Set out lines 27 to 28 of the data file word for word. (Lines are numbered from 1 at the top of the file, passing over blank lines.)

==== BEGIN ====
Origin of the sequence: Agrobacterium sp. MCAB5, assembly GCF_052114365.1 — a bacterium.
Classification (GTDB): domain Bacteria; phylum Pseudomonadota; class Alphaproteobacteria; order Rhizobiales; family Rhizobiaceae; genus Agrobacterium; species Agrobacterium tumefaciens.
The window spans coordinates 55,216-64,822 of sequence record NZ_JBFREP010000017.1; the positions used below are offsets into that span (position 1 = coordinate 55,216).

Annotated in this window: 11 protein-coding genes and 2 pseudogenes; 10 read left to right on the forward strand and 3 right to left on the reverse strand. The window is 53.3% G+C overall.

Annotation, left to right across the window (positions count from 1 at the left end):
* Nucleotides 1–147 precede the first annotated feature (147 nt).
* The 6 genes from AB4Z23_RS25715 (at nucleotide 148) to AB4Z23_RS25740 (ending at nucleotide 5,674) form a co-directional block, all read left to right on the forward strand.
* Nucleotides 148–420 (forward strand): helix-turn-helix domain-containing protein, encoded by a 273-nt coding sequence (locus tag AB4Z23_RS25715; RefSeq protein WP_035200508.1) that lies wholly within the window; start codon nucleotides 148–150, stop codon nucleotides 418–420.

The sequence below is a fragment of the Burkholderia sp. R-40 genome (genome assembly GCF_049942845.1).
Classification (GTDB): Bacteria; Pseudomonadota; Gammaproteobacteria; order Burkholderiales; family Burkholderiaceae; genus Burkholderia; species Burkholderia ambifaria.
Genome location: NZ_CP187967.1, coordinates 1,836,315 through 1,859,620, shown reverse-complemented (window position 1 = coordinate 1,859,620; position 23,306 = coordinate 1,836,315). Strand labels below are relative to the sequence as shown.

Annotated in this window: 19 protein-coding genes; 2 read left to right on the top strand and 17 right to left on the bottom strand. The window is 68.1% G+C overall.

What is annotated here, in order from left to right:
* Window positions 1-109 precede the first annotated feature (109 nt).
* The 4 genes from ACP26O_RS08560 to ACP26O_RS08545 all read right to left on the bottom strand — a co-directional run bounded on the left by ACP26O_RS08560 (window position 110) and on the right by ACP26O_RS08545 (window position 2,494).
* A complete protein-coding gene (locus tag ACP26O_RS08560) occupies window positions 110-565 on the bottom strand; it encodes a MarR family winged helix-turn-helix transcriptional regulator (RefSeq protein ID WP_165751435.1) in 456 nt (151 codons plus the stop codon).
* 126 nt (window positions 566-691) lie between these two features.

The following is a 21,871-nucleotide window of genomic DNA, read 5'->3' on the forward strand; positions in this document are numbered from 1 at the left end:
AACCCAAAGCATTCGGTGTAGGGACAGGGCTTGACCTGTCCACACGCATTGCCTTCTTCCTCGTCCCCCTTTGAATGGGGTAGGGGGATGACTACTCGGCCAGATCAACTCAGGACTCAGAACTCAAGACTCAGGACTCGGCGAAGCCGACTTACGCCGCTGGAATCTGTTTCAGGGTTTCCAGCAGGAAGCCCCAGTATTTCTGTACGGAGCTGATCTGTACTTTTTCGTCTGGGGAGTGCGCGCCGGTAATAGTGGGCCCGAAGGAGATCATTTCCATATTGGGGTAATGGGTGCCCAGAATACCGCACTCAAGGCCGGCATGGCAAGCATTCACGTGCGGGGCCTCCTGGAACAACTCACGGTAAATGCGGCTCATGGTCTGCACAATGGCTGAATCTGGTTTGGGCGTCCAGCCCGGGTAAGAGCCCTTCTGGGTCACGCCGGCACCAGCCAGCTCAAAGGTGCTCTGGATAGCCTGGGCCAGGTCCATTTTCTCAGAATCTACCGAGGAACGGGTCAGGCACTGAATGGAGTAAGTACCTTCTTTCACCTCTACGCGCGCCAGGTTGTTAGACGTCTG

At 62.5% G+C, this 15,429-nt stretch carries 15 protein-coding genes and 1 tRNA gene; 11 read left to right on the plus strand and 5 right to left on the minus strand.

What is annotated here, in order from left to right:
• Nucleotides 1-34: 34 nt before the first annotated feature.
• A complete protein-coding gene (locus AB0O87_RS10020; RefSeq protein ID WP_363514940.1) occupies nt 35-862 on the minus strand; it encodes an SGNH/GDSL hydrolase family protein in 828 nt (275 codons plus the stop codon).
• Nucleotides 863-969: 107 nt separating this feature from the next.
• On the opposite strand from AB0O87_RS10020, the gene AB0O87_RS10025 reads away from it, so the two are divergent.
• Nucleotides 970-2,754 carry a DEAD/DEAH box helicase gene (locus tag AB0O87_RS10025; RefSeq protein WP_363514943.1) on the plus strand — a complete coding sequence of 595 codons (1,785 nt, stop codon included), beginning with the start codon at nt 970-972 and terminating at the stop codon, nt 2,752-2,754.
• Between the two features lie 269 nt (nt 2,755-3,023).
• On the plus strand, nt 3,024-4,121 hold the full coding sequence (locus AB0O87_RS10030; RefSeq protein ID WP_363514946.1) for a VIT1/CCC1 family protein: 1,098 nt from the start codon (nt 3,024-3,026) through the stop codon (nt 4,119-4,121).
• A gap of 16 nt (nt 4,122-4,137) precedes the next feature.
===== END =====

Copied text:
• Between the two features lie 269 nt (nt 2,755-3,023).
• On the plus strand, nt 3,024-4,121 hold the full coding sequence (locus AB0O87_RS10030; RefSeq protein ID WP_363514946.1) for a VIT1/CCC1 family protein: 1,098 nt from the start codon (nt 3,024-3,026) through the stop codon (nt 4,119-4,121).